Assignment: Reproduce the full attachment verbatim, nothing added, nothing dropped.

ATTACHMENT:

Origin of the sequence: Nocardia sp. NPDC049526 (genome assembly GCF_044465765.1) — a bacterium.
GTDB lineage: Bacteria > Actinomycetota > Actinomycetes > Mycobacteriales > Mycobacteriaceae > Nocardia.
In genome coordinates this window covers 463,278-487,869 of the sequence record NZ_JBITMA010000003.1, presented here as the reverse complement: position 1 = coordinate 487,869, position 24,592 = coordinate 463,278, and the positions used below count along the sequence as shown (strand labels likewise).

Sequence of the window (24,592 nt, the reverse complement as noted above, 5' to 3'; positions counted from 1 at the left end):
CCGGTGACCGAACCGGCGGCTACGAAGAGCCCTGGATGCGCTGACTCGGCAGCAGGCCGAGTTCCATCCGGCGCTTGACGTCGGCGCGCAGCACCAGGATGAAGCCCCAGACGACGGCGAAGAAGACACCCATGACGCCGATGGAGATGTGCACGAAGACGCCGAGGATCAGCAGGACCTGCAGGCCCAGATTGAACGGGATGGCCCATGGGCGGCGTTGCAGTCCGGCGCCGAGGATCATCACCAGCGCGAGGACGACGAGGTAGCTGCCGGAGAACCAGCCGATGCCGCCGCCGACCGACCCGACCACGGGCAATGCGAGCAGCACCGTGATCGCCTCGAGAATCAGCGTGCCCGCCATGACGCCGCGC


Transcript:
Origin of the sequence: Nocardia sp. NPDC049526 (genome assembly GCF_044465765.1) — a bacterium.
GTDB lineage: Bacteria > Actinomycetota > Actinomycetes > Mycobacteriales > Mycobacteriaceae > Nocardia.
In genome coordinates this window covers 463,278-487,869 of the sequence record NZ_JBITMA010000003.1, presented here as the reverse complement: position 1 = coordinate 487,869, position 24,592 = coordinate 463,278, and the positions used below count along the sequence as shown (strand labels likewise).

Sequence of the window (24,592 nt, the reverse complement as noted above, 5' to 3'; positions counted from 1 at the left end):
CCGGTGACCGAACCGGCGGCTACGAAGAGCCCTGGATGCGCTGACTCGGCAGCAGGCCGAGTTCCATCCGGCGCTTGACGTCGGCGCGCAGCACCAGGATGAAGCCCCAGACGACGGCGAAGAAGACACCCATGACGCCGATGGAGATGTGCACGAAGACGCCGAGGATCAGCAGGACCTGCAGGCCCAGATTGAACGGGATGGCCCATGGGCGGCGTTGCAGTCCGGCGCCGAGGATCATCACCAGCGCGAGGACGACGAGGTAGCTGCCGGAGAACCAGCCGATGCCGCCGCCGACCGACCCGACCACGGGCAATGCGAGCAGCACCGTGATCGCCTCGAGAATCAGCGTGCCCGCCATGACGCCGCGC